Alzheimers Disease Sample Paper

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Alzheimers Disease Sample Paper


Alzheimer’s is a slowly progressing neurologic disease characterised by alterations in the brain leading to the damage and loss of neurons and neuron connections (Butterfield & Boyd-Kimball, 2018). These consequently affect an individual’s power to recall and think, and eventually the person loses his or her ability to live alone without depending on others. Scientists still have not well established the cause of Alzheimer’s disease, but the popular belief is that a variety of factors play a role in developing the disease.

Risk factors.

The risk factors of Alzheimer’s disease include:

  • The risk of developing the condition increases with an increase in age. The condition has been found to begin after sixty-five years in most individuals (Boyle et al., 2018).
  • The disease has been found to be more prevalent among women as compared to their male counterparts.
  • Genetic pre-disposition. People with a family history of Alzheimer’s, especially where a parent or a fellow sibling have the condition are at a higher risk of developing Alzheimer’s as compared to people who have no family history of the condition (Nazarian, Yashin & Kulminski, 2019).
  • Head injury. Research work has established a close connection between Alzheimer’s disease and prominent traumatic head injuries (Li et al., 2017).
  • Elevated cholesterol levels and a raised blood pressure have also been shown to increase the risk of developing Alzheimer’s disease.

Clinical manifestations

According to Mace and Robins (2017), individuals suffering from Alzheimer’s experience cognitive symptoms that include mental decline, trouble in comprehension and understanding, delusions, loss of memory, confusion and disorientation. Changes in mood including mood swings and being slow to anger are also present. Hallucinations, depression and disorganized speech are some of the presentations seen in Alzheimer’s disease.


The main cause of the disease is the deposition of extracellular beta-amyloid and the development of intracellular neurofibrillary tangles (Kim et al., 2018). The neurofibrillary tangles prevent the exchange of nutrients and other important compounds between one cell and another and this gradually leads to shrinkage of the brain. The depositing of beta-amyloid and the formation of tangles causes a continuous process that ends in the destruction of the neuronal cells, the loss of synapses and deficiencies in the neurotransmitter, resulting in the development of symptoms associated with Alzheimer’s.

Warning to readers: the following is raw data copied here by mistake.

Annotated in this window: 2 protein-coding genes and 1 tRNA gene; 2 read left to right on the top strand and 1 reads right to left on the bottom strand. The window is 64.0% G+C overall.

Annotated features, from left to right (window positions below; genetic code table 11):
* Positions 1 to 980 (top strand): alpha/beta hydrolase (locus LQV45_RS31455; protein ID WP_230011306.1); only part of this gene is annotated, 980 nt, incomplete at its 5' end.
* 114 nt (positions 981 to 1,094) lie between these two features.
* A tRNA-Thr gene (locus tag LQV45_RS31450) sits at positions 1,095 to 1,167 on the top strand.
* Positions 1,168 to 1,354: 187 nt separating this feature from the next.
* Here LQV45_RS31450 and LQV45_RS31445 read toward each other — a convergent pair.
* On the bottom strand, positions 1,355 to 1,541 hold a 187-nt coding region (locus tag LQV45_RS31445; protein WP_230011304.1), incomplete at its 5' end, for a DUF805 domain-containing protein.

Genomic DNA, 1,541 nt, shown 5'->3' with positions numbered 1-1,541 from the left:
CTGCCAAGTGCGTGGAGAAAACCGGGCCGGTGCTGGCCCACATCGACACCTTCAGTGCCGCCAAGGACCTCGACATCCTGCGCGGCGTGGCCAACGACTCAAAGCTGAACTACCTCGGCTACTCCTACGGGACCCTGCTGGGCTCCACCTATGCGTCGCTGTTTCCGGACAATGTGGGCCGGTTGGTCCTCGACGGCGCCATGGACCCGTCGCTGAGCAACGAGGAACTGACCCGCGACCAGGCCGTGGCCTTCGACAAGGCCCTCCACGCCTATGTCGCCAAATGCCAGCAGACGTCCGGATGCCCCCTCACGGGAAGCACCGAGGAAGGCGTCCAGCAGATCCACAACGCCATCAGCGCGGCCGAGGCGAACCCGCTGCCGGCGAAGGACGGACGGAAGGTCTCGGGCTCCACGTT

My role as a nurse.

After identifying the risk factors of Alzheimer’s disease, I would assist my patient in reducing the risk of developing the condition. Ensuring that my patients follow a good nutrition plan and following up to ensure that they exercise regularly is one of the ways of preventing the condition since a good diet and exercise are key. Ensuring that my patient quits smoking and reduces or stops alcohol consumption is key in reducing the risk of developing the condition. Ensuring my patient’s compliance to medication and especially medication related to any cardiovascular conditions is also key as cardiovascular complications have been shown to increase the risk of developing Alzheimer’s disease.


  • Boyle, P. A., Yu, L., Leurgans, S. E., Wilson, R. S., Brookmeyer, R., Schneider, J. A., & Bennett, D. A. (2018). Attributable risk of Alzheimer’s dementia due to age-related neuropathologies. Annals of Neurology, 85(1),114-124doi:10.1002/ana.25380
  • Butterfield, D. A., & Boyd-Kimball, D. (2018). Oxidative stress, amyloid-β peptide, and altered key molecular pathways in the pathogenesis and progression of Alzheimer’s disease. Journal of Alzheimer’s Disease, 62(3), 1345-1367
  • Kim, D. K., Park, J., Han, D., Yang, J., Kim, A., Woo, J., Kim, Y., & Mook-Jung, I. (2018). Molecular and functional signatures in a novel Alzheimer’s disease mouse model assessed by quantitative proteomics. Molecular Neurodegeneration, 13(1), 1-19doi:10.1186/s13024-017-0234-4
  • Li, Y., Li, Y., Li, X., Zhang, S., Zhao, J., Zhu, X., & Tian, G. (2017). Head injury as a risk factor for dementia and Alzheimer’s disease: A systematic review and meta-analysis of 32 observational studies. PLoS ONE, 12(1): e0169650.
  •  Nazarian, A., Yashin, A.I. & Kulminski, A.M. (2019). Genome-wide analysis of genetic predisposition to Alzheimer’s disease and related sex disparities. Alzheimer’s Research & Therapy 11(1), 5.
  • Mace, N. L., & Rabins, P. V. (2017). The 36-hour day: A family guide to caring for people who have Alzheimer disease, other Dementias, and memory loss. JHU Press. Accessed February 17 from